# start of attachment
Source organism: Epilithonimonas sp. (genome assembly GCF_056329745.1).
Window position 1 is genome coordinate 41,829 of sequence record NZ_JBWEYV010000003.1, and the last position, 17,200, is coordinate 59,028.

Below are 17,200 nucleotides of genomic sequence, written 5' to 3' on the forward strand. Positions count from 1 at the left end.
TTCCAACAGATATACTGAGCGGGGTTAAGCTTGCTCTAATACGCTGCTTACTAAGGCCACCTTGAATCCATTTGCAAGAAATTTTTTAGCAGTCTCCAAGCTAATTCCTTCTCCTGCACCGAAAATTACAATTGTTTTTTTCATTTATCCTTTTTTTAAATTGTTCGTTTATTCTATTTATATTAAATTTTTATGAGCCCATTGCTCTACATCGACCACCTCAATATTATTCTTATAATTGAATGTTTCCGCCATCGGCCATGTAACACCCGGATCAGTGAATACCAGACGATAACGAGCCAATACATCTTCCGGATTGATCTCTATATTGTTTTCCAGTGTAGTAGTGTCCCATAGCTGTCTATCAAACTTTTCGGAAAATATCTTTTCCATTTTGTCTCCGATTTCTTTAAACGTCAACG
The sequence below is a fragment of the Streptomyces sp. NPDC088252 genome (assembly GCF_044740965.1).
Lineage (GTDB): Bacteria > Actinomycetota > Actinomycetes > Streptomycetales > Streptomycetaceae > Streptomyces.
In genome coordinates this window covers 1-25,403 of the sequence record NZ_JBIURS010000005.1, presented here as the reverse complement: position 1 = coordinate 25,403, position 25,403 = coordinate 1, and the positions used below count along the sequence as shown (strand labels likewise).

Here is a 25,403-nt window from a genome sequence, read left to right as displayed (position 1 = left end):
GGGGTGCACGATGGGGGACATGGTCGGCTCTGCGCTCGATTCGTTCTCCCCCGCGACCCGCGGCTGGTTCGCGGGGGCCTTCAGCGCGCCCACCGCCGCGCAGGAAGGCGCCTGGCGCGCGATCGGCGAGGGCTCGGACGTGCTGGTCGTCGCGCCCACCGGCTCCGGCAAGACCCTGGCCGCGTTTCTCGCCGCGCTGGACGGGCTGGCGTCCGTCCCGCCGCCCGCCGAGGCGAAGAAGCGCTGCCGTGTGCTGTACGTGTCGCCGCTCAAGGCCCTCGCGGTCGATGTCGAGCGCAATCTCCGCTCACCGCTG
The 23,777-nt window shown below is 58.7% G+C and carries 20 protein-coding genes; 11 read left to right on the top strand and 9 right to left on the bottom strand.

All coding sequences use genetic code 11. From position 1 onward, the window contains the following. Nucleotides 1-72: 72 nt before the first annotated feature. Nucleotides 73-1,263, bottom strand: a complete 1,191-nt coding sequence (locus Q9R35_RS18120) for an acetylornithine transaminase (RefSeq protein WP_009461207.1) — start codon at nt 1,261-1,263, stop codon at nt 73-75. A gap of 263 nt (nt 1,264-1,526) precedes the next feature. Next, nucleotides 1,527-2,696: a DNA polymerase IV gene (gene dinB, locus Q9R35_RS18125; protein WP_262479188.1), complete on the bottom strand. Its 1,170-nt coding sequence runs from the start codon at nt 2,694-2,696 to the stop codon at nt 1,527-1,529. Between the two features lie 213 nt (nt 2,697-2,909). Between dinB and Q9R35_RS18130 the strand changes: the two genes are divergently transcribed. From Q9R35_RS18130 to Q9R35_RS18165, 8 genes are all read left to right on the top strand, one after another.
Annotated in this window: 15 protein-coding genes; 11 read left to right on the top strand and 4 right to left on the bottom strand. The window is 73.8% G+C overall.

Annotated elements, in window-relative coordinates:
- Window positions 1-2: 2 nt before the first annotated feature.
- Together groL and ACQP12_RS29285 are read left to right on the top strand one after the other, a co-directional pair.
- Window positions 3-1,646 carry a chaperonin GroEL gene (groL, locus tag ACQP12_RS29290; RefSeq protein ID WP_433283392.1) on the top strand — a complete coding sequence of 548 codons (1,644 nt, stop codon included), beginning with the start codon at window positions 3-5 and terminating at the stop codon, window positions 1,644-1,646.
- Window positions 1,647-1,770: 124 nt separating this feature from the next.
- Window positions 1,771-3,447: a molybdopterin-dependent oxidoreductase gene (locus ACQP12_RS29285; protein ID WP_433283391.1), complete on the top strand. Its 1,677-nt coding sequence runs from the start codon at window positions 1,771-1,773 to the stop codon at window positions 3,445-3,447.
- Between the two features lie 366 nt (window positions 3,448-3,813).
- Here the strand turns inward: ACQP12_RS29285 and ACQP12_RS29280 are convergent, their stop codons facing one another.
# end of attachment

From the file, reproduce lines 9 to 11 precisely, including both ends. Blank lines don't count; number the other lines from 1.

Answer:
GGGGTGCACGATGGGGGACATGGTCGGCTCTGCGCTCGATTCGTTCTCCCCCGCGACCCGCGGCTGGTTCGCGGGGGCCTTCAGCGCGCCCACCGCCGCGCAGGAAGGCGCCTGGCGCGCGATCGGCGAGGGCTCGGACGTGCTGGTCGTCGCGCCCACCGGCTCCGGCAAGACCCTGGCCGCGTTTCTCGCCGCGCTGGACGGGCTGGCGTCCGTCCCGCCGCCCGCCGAGGCGAAGAAGCGCTGCCGTGTGCTGTACGTGTCGCCGCTCAAGGCCCTCGCGGTCGATGTCGAGCGCAATCTCCGCTCACCGCTG
The 23,777-nt window shown below is 58.7% G+C and carries 20 protein-coding genes; 11 read left to right on the top strand and 9 right to left on the bottom strand.

All coding sequences use genetic code 11. From position 1 onward, the window contains the following. Nucleotides 1-72: 72 nt before the first annotated feature. Nucleotides 73-1,263, bottom strand: a complete 1,191-nt coding sequence (locus Q9R35_RS18120) for an acetylornithine transaminase (RefSeq protein WP_009461207.1) — start codon at nt 1,261-1,263, stop codon at nt 73-75. A gap of 263 nt (nt 1,264-1,526) precedes the next feature. Next, nucleotides 1,527-2,696: a DNA polymerase IV gene (gene dinB, locus Q9R35_RS18125; protein WP_262479188.1), complete on the bottom strand. Its 1,170-nt coding sequence runs from the start codon at nt 2,694-2,696 to the stop codon at nt 1,527-1,529. Between the two features lie 213 nt (nt 2,697-2,909). Between dinB and Q9R35_RS18130 the strand changes: the two genes are divergently transcribed. From Q9R35_RS18130 to Q9R35_RS18165, 8 genes are all read left to right on the top strand, one after another.